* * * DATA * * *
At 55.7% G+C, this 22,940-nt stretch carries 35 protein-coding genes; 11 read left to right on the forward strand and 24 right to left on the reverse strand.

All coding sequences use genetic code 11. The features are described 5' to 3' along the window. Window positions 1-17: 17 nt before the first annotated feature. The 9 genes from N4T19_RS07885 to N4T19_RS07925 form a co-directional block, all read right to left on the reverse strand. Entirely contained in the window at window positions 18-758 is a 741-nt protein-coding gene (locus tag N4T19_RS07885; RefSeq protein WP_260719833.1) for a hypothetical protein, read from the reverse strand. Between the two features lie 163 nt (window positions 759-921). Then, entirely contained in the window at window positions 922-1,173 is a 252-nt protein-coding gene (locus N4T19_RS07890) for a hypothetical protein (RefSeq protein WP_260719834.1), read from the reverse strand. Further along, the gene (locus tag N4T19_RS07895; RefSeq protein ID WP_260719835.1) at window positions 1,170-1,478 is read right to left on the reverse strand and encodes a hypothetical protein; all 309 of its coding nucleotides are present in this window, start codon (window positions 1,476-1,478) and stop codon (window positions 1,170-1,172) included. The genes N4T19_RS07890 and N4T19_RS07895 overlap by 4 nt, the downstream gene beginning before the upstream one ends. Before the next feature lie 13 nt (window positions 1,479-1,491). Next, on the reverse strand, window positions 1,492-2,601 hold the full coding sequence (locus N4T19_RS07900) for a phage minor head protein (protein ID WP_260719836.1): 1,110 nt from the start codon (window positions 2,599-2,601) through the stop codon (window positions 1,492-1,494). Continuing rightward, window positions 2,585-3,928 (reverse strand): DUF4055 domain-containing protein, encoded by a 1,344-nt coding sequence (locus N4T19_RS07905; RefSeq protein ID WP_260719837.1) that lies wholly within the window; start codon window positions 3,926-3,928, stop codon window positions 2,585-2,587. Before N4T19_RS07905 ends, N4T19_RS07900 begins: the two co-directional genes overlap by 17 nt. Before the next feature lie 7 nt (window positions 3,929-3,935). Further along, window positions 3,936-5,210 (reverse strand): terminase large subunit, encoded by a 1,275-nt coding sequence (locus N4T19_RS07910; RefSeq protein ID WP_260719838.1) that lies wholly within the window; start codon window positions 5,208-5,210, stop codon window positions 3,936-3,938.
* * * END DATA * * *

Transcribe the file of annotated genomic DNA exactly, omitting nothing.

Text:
At 55.7% G+C, this 22,940-nt stretch carries 35 protein-coding genes; 11 read left to right on the forward strand and 24 right to left on the reverse strand.

All coding sequences use genetic code 11. The features are described 5' to 3' along the window. Window positions 1-17: 17 nt before the first annotated feature. The 9 genes from N4T19_RS07885 to N4T19_RS07925 form a co-directional block, all read right to left on the reverse strand. Entirely contained in the window at window positions 18-758 is a 741-nt protein-coding gene (locus tag N4T19_RS07885; RefSeq protein WP_260719833.1) for a hypothetical protein, read from the reverse strand. Between the two features lie 163 nt (window positions 759-921). Then, entirely contained in the window at window positions 922-1,173 is a 252-nt protein-coding gene (locus N4T19_RS07890) for a hypothetical protein (RefSeq protein WP_260719834.1), read from the reverse strand. Further along, the gene (locus tag N4T19_RS07895; RefSeq protein ID WP_260719835.1) at window positions 1,170-1,478 is read right to left on the reverse strand and encodes a hypothetical protein; all 309 of its coding nucleotides are present in this window, start codon (window positions 1,476-1,478) and stop codon (window positions 1,170-1,172) included. The genes N4T19_RS07890 and N4T19_RS07895 overlap by 4 nt, the downstream gene beginning before the upstream one ends. Before the next feature lie 13 nt (window positions 1,479-1,491). Next, on the reverse strand, window positions 1,492-2,601 hold the full coding sequence (locus N4T19_RS07900) for a phage minor head protein (protein ID WP_260719836.1): 1,110 nt from the start codon (window positions 2,599-2,601) through the stop codon (window positions 1,492-1,494). Continuing rightward, window positions 2,585-3,928 (reverse strand): DUF4055 domain-containing protein, encoded by a 1,344-nt coding sequence (locus N4T19_RS07905; RefSeq protein ID WP_260719837.1) that lies wholly within the window; start codon window positions 3,926-3,928, stop codon window positions 2,585-2,587. Before N4T19_RS07905 ends, N4T19_RS07900 begins: the two co-directional genes overlap by 17 nt. Before the next feature lie 7 nt (window positions 3,929-3,935). Further along, window positions 3,936-5,210 (reverse strand): terminase large subunit, encoded by a 1,275-nt coding sequence (locus N4T19_RS07910; RefSeq protein ID WP_260719838.1) that lies wholly within the window; start codon window positions 5,208-5,210, stop codon window positions 3,936-3,938.